Reporting Levon Putney
EVESHAM, N.J. (CBSNewYork/AP) – New Jersey officials can tell you all about why they’re introducing a new digital driver’s license with enhanced security features.
WCBS 880′s Levon Putney: The New Licenses Will Look Almost Identical To The Old Ones
But what’s changed? Well, that’s a secret.
The new licenses have been tried out over the past few months, but starting Wednesday, everyone who gets a license will get one.
State Attorney General Paula Dow said there are some 25 “overt and covert” changes to the digital licenses first introduced in the state seven years ago to make them more secure. That means drivers probably won’t notice the difference between their current license and their next one.
Some details will be visible with the naked eye, some with magnifying glasses and some will require a black light. State Motor Vehicle Commission Chief Administrator Raymond Martinez said changes could include differences in the background printing and intentional typos on the licenses – but don’t worry, names won’t be affected.
“We purposesly will put in a mistake somehwere in there so that law enforcement will know to look for a particular area on a license and if let’s say the E or the R is purposely done differently then they’ll know that that is an accurate driver’s license,” Martinez told 1010 WINS.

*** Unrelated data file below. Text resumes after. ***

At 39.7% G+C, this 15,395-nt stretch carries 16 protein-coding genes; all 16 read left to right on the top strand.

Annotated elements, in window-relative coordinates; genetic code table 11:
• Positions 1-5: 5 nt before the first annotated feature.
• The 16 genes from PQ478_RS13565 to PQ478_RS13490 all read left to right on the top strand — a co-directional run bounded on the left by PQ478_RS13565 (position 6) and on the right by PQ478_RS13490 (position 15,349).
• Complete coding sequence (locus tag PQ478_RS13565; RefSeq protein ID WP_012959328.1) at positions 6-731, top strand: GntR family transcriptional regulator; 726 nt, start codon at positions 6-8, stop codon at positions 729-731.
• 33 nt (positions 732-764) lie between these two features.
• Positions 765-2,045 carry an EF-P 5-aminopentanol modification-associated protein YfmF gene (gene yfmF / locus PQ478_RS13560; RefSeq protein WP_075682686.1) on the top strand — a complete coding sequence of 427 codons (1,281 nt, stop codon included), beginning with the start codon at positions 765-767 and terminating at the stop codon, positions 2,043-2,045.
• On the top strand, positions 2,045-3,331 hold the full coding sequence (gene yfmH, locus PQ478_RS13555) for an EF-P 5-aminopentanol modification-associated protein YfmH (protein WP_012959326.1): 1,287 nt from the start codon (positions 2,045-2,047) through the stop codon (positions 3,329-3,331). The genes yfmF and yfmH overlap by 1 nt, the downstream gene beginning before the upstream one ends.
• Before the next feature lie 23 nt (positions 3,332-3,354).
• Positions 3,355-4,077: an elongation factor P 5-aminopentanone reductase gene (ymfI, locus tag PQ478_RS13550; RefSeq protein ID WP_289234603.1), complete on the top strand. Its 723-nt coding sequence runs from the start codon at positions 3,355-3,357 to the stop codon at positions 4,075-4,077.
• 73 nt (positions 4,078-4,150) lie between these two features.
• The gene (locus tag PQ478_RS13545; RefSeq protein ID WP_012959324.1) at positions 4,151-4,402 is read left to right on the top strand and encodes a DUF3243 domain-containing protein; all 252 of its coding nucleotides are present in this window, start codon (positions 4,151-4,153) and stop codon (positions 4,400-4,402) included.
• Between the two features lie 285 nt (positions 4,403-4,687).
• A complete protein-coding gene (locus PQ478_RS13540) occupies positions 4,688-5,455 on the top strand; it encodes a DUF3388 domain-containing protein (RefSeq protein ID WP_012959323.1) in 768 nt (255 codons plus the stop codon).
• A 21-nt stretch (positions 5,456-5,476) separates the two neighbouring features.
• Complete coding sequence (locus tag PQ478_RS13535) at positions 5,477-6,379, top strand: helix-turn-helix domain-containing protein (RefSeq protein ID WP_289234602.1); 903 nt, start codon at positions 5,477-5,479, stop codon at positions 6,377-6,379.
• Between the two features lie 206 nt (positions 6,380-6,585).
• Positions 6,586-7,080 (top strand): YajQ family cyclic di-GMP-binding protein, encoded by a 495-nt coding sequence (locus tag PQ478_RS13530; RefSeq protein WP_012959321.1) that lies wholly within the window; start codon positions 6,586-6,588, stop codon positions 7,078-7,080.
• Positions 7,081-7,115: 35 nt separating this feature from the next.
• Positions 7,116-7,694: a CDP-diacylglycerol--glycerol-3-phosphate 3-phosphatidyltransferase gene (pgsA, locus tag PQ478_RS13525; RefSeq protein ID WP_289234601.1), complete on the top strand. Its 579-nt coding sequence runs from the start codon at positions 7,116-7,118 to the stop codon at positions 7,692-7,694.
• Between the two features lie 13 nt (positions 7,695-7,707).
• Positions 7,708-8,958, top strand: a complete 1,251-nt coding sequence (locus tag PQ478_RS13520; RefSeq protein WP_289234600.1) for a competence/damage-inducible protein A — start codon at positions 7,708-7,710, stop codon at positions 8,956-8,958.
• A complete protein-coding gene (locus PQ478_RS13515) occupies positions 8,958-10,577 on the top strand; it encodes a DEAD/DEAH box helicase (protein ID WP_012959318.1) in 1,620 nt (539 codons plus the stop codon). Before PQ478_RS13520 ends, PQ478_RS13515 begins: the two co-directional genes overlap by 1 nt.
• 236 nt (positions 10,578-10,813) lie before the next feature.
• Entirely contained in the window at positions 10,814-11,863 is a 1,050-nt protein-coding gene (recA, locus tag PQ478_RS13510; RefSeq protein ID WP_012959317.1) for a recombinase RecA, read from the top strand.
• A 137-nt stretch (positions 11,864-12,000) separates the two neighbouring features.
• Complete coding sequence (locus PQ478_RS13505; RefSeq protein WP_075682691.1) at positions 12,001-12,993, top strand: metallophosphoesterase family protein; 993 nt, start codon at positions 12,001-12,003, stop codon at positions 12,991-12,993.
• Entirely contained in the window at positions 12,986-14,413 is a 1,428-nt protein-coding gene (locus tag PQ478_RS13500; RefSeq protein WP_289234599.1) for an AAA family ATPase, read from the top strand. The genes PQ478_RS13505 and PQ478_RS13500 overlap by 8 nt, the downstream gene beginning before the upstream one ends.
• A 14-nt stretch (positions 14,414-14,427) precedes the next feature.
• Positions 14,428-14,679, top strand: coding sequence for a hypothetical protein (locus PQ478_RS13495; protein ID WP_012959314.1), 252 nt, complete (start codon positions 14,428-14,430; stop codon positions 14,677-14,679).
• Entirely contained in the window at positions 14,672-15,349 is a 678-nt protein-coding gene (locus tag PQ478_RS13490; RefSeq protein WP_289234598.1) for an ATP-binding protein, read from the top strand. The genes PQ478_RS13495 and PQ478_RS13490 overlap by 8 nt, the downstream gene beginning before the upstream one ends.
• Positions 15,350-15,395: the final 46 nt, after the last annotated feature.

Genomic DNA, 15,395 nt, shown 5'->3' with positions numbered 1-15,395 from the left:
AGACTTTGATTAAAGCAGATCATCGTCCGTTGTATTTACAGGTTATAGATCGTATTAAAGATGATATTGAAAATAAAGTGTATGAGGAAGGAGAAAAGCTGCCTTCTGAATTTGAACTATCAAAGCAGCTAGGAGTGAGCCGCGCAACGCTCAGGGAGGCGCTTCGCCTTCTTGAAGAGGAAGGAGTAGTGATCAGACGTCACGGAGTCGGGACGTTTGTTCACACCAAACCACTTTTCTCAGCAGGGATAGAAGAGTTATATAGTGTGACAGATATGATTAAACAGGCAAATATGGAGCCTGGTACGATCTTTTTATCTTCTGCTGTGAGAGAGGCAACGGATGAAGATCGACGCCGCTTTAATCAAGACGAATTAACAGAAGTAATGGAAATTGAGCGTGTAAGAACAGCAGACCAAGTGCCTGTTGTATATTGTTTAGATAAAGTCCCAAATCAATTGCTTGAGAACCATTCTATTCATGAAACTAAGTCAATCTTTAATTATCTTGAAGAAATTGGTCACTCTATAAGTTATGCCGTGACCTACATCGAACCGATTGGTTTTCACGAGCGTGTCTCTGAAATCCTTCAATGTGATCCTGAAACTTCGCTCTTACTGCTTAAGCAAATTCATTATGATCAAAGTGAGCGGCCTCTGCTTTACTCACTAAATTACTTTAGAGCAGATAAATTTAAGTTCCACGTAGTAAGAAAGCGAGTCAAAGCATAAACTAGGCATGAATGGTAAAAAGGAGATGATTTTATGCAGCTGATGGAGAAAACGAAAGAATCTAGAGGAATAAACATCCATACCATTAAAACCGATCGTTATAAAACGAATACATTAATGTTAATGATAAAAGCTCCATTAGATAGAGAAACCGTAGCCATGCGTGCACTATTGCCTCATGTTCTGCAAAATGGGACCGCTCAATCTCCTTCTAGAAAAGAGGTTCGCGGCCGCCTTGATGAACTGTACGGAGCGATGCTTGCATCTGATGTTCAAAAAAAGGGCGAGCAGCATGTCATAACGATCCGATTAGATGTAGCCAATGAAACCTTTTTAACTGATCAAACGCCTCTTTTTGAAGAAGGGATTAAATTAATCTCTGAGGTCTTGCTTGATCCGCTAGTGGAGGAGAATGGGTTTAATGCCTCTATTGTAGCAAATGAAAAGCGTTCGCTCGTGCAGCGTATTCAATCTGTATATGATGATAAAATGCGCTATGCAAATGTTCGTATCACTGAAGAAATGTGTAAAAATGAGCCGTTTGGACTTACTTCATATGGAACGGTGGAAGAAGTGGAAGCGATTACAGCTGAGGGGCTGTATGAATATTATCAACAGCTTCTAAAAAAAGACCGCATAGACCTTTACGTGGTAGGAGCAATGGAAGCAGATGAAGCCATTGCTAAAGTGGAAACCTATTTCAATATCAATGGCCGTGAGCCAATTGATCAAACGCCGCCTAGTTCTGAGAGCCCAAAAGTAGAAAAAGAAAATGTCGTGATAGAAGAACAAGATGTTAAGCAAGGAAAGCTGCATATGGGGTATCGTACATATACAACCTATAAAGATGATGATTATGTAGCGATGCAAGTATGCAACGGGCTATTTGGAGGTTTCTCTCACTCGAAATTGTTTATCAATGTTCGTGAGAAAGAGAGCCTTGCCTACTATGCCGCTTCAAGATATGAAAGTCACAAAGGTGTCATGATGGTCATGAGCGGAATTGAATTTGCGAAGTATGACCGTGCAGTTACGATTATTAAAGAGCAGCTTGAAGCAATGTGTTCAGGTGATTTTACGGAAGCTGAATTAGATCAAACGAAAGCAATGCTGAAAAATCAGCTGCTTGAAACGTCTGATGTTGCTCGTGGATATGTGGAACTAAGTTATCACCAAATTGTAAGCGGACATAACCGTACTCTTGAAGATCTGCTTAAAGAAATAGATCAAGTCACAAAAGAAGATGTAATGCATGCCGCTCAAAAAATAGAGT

And, he said, they’ll eventually be able to be used by facial recognition software.
“It is really tamper resistant, there’s holograms, there’s ultraviolet features that law enforcement or TSA can look at under a black light, we’re using special equipment and know right away whether the document is a true document or false,” Martinez said.
Dow said law enforcement officials and others who need to know will be trained to recognize the changes – and to spot fraud.
The idea, both officials said, is to cut down on counterfeits that could be used by terrorists trying to get on planes, thieves seeking to steal information to commit financial crimes or minors who want to buy alcohol.
State Homeland Security Director Charles McKenna said the changes are important because licenses are such widely accepted identification.
With the changes, New Jersey is among the first wave of states to adopt the so-called enhanced digital licenses.
McKenna said it won’t be the last change.
“What we’ve got here is a situation is that generationally, these documents are going to evolve,” he said. “Counterfeiters are going to be able to catch up.”
He said there are persuasive fake versions of current digital licenses available now.
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